Clarence 'Du' Burns, 84, Dies; Baltimore's First Black Mayor

By Richard Pearson
Washington Post Staff Writer
Tuesday, January 14, 2003; Page B06

Clarence H. "Du" Burns, 84, who rose from high school locker room attendant to become Baltimore's first black mayor, died Jan. 12 of kidney failure in the geriatric care facility of Baltimore's Johns Hopkins Bayview Hospital.

The lifelong Baltimore resident began his political career as a teenager in a Democratic Party club. He entered the City Council in 1971, served as its vice president from 1977 to 1982 and then as council president until becoming mayor in 1987.

He became mayor upon the resignation of William Donald Schaefer to take the office of Maryland governor. Mayor Burns was defeated in the 1987 Democratic Party mayoral primary by Kurt L. Schmoke.

Mayor Burns had been a longtime ally of Schaefer, now Maryland's comptroller, and acted as City Council floor leader for such Schaefer mayoral endeavors as the downtown Inner Harbor development legislation in the 1970s.

During his 11 months as the city's chief executive, Mayor Burns started the city's first homeless program, funneled increased funds to schools and public libraries and built public housing. And he did it all without raising taxes.

Upon learning of Mayor Burns's death, Baltimore Mayor Martin O'Malley told a Baltimore television reporter that the former mayor "really epitomized that hard-working, roll-up-your-sleeves . . . attitude that made him such a great mayor and great councilman."

Schmoke said of his former rival: "Even though we were competitors for the mayor's position, I had a tremendous respect for him. He built an organization in East Baltimore that not only won elections but really provided a lot of public services for people."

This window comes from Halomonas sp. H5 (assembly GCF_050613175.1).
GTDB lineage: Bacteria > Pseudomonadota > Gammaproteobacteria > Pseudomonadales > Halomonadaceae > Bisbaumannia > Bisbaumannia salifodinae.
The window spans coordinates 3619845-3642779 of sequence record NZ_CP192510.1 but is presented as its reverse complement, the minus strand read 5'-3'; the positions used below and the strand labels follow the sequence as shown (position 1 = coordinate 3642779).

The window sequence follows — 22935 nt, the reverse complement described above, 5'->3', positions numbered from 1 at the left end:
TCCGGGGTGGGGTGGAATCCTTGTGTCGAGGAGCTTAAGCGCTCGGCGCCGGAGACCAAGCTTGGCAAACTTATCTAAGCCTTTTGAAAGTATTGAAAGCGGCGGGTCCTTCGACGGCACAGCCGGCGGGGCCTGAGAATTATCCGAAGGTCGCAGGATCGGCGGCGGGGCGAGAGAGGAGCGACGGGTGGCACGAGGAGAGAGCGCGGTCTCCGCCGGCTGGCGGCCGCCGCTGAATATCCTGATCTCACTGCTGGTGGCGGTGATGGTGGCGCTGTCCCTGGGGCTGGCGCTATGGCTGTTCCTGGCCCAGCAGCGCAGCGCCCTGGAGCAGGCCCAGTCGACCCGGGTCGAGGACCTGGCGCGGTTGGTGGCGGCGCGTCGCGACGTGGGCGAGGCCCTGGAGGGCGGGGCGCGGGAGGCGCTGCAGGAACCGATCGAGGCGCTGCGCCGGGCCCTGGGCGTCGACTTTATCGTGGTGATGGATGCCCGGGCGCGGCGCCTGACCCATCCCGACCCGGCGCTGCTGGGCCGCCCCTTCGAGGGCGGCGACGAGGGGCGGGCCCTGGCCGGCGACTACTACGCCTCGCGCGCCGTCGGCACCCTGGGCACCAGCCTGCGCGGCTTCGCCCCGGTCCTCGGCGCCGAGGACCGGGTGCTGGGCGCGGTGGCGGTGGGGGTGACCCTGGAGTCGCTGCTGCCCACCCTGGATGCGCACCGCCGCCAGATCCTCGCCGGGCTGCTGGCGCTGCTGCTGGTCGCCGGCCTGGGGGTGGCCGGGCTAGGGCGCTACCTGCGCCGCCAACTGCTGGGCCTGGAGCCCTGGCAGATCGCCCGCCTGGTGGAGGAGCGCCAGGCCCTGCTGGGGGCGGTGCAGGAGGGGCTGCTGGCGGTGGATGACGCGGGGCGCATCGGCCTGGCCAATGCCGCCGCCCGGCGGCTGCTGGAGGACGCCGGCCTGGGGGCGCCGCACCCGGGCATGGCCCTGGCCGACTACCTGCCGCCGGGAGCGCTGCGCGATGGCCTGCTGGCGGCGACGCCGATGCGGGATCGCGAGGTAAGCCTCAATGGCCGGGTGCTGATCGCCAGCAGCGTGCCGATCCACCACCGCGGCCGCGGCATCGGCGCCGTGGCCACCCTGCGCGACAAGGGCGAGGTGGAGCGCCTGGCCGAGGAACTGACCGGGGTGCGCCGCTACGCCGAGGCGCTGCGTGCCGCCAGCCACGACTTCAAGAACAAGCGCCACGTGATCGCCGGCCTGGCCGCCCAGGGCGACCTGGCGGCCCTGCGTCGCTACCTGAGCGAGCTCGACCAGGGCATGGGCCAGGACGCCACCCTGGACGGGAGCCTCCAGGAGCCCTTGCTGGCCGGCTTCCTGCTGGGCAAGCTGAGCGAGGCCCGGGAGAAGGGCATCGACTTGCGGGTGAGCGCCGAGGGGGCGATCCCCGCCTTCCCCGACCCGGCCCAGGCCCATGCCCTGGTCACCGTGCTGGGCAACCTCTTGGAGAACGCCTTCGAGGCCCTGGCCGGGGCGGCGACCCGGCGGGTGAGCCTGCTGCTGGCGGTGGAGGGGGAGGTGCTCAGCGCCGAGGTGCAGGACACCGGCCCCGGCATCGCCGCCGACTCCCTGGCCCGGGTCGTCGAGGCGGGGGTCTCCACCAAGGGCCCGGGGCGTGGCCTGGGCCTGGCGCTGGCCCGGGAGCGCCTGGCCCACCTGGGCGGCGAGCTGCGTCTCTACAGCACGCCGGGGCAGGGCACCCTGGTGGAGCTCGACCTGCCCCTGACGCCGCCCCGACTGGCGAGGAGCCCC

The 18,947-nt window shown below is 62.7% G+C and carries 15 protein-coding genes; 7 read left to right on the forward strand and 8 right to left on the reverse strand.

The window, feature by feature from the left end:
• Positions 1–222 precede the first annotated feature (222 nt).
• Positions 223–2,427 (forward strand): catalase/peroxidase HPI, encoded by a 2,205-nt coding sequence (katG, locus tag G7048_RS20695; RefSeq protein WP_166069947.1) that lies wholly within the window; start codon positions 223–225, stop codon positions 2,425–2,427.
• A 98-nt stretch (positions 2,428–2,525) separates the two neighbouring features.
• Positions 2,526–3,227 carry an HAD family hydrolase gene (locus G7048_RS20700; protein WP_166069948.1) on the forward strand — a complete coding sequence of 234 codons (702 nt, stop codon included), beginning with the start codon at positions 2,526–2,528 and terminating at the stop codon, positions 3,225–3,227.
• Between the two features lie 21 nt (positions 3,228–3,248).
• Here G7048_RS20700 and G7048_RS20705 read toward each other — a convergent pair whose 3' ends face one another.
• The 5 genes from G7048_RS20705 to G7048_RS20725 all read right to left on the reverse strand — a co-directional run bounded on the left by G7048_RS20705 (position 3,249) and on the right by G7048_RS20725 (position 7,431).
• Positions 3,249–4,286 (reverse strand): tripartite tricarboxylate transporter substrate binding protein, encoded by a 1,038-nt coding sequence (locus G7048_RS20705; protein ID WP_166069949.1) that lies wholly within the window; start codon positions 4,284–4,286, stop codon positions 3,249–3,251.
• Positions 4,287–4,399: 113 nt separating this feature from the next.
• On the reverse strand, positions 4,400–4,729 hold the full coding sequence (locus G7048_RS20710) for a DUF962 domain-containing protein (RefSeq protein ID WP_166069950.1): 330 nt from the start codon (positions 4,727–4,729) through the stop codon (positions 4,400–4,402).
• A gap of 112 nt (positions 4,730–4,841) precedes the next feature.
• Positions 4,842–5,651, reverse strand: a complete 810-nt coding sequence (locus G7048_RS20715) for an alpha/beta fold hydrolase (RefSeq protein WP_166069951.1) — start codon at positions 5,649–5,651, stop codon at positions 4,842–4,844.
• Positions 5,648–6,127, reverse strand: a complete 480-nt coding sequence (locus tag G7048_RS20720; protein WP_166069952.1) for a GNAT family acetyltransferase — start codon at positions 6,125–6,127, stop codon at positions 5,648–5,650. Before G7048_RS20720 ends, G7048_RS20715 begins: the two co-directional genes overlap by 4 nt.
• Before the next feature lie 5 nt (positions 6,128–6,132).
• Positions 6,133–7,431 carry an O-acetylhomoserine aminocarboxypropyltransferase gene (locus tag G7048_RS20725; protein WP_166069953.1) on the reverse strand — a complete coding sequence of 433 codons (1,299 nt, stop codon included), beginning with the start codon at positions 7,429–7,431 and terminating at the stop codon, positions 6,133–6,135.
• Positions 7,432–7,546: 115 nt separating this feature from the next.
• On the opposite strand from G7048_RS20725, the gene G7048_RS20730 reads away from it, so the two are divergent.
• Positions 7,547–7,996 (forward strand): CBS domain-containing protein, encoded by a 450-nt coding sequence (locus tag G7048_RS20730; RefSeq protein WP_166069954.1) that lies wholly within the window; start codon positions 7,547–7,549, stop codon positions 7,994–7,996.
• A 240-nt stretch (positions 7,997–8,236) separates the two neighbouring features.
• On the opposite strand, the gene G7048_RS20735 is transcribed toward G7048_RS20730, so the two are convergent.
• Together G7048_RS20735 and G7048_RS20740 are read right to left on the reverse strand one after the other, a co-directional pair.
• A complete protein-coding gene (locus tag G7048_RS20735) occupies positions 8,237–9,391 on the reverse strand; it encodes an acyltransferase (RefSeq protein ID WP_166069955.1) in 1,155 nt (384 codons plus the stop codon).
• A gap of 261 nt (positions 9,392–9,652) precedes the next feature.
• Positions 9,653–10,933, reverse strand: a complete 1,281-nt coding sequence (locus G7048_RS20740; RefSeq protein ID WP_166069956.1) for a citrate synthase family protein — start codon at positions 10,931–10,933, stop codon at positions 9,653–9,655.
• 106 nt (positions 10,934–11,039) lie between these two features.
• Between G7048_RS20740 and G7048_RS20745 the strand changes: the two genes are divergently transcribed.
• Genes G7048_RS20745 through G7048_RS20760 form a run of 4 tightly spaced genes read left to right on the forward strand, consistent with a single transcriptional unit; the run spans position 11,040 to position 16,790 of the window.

While rising through city Democratic organizations from precinct worker to ward leader, Mayor Burns spent 22 years as a high school locker room attendant, a job he had secured through political connections with then-Mayor Thomas D'Alesandro.

He got his nickname, Du, in the 1940s because he was always "doing things for people." He secured much of this help for constituents through a political club he started in East Baltimore, which became the Eastside Democratic Organization.

Mayor Burns was born in East Baltimore. His father was a laborer and his mother cleaned homes. The future mayor graduated from high school and sold newspapers and vegetables before securing his job at the high school.

After he entered the City Council, he fought for increased urban renewal and applied the lessons of classic big-city politics to improving the lives of his constituents.

At his 1987 inauguration, Mayor Burns confronted critics who said that "there are those who hold the opinion that my beginnings are too humble to be mayor . . . that my academic credentials are inadequate . . . that I am not eloquent enough to speak as mayor."

He went on to quote slain civil rights leader Martin Luther King Jr.: "Judge not a man for the heights he has attained but the depths from which he has come."

Mayor Burns also described himself as "part establishment and part of the other half -- the average man, rough around the edges, a modest wage earner." He added: "I am from the small city streets. I am John Q. Public, like your neighbors. . . . I am and have been and will be many things to good citizens. But today, I am mayor."

Survivors include his wife of 53 years, the former Edith Phillips of Baltimore; a daughter; two sisters; and a granddaughter.

© 2003 The Washington Post Company